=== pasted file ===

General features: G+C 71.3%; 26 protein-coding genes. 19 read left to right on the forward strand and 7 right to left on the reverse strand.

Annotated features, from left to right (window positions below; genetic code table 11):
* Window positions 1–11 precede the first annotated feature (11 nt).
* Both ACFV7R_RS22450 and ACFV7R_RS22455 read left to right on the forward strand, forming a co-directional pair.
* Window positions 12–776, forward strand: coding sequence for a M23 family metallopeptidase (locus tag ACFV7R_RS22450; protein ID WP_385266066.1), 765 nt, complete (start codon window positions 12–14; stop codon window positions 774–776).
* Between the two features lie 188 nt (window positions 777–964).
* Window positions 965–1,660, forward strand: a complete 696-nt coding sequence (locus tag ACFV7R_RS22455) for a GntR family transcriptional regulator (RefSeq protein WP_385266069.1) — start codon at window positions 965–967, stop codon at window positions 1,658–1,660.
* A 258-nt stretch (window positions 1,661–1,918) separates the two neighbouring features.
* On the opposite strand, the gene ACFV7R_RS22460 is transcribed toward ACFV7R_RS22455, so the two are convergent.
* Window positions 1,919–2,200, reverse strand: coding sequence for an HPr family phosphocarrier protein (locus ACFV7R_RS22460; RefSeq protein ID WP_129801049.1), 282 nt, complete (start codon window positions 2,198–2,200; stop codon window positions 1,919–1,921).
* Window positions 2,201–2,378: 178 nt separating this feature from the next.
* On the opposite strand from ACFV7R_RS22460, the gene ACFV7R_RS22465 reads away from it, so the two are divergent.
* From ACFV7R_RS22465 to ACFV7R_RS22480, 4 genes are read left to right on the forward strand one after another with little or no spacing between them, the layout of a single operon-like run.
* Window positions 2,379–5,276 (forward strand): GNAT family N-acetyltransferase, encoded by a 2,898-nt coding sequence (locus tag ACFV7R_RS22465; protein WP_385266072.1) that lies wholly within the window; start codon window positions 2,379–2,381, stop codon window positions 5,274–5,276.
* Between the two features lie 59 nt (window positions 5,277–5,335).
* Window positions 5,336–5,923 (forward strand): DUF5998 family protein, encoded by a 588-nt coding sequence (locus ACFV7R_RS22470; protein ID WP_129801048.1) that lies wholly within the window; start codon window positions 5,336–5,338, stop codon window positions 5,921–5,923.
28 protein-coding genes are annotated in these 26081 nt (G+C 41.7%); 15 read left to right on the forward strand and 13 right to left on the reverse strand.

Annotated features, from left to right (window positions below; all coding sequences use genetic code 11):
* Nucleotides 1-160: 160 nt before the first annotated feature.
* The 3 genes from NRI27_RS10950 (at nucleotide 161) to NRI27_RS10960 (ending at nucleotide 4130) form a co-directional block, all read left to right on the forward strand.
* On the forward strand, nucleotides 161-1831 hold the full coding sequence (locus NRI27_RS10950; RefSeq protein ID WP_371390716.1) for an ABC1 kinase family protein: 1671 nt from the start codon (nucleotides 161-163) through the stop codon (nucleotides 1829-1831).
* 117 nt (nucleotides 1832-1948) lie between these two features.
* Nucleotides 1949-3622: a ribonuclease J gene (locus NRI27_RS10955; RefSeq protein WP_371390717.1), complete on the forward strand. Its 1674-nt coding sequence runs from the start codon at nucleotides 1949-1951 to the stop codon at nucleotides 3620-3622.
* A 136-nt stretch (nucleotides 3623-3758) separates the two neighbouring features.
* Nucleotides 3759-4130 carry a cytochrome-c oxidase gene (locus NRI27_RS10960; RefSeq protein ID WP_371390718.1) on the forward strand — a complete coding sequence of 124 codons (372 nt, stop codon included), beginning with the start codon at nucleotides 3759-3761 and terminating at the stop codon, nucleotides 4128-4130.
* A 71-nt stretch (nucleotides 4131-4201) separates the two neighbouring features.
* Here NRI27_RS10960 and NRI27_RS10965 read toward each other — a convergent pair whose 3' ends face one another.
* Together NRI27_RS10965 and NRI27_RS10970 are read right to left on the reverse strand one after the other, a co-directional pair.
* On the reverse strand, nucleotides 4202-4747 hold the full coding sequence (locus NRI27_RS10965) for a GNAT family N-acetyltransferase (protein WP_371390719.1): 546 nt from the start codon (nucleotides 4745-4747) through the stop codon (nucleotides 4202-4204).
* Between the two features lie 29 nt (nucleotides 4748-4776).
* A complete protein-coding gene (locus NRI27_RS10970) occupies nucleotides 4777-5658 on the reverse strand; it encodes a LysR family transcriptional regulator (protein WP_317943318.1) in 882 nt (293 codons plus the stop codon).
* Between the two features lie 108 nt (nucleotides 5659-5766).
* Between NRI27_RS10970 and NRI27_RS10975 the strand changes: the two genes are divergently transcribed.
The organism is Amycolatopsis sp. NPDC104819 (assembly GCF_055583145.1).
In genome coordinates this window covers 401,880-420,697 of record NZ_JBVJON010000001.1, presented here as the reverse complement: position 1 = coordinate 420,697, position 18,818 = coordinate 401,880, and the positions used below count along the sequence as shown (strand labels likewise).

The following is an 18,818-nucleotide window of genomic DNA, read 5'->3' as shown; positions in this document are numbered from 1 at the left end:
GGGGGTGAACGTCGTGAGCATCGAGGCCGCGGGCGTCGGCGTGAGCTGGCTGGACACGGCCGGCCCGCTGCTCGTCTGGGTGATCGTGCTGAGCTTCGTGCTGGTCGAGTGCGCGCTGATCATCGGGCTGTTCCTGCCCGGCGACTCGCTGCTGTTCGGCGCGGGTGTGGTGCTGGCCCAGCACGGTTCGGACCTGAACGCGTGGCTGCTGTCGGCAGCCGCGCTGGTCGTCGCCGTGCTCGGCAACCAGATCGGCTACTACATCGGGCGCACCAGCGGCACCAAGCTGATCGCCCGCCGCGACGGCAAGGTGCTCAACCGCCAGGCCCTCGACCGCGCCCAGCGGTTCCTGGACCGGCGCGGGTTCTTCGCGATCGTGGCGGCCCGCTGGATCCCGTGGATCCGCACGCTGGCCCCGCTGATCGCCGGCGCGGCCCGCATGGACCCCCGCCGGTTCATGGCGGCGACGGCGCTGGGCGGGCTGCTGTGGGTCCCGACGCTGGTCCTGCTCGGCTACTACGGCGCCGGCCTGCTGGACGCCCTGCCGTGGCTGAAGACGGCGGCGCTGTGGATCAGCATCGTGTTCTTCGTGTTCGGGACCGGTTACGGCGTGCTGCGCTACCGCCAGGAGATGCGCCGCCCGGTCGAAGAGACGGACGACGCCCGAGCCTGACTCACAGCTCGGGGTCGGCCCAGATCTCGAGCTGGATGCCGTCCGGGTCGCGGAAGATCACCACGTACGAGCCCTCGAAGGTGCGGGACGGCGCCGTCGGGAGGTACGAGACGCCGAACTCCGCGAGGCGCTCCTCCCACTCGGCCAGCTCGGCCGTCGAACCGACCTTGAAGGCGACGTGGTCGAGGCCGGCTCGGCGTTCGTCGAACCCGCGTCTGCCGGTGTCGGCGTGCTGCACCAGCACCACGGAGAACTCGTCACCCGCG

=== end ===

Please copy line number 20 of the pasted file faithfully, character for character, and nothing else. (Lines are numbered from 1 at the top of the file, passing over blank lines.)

* The 3 genes from NRI27_RS10950 (at nucleotide 161) to NRI27_RS10960 (ending at nucleotide 4130) form a co-directional block, all read left to right on the forward strand.